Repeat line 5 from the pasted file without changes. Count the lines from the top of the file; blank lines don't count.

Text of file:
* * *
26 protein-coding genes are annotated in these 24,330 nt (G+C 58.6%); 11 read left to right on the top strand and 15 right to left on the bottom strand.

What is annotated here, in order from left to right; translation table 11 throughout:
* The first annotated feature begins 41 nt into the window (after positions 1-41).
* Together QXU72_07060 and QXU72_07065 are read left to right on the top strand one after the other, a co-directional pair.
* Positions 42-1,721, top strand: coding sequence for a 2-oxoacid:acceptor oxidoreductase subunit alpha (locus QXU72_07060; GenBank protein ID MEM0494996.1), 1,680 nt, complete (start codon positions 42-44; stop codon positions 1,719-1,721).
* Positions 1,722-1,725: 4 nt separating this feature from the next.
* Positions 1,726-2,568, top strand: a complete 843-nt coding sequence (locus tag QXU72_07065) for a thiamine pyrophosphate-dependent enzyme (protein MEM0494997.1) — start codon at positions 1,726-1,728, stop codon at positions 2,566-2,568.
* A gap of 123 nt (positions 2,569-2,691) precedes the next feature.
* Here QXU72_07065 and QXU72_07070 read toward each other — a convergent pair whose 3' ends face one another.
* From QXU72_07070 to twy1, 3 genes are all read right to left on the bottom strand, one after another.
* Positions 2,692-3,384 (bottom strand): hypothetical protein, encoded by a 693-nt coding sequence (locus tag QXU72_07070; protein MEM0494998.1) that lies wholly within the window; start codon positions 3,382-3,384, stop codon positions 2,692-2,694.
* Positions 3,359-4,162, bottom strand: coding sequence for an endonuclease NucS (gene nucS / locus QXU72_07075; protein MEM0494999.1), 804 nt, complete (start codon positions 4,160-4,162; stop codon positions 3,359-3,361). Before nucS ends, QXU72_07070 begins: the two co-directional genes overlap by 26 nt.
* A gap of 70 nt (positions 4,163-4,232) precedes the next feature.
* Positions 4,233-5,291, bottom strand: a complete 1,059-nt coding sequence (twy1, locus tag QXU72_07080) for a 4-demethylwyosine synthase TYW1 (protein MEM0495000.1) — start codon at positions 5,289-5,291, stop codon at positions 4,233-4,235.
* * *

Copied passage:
* Positions 42-1,721, top strand: coding sequence for a 2-oxoacid:acceptor oxidoreductase subunit alpha (locus QXU72_07060; GenBank protein ID MEM0494996.1), 1,680 nt, complete (start codon positions 42-44; stop codon positions 1,719-1,721).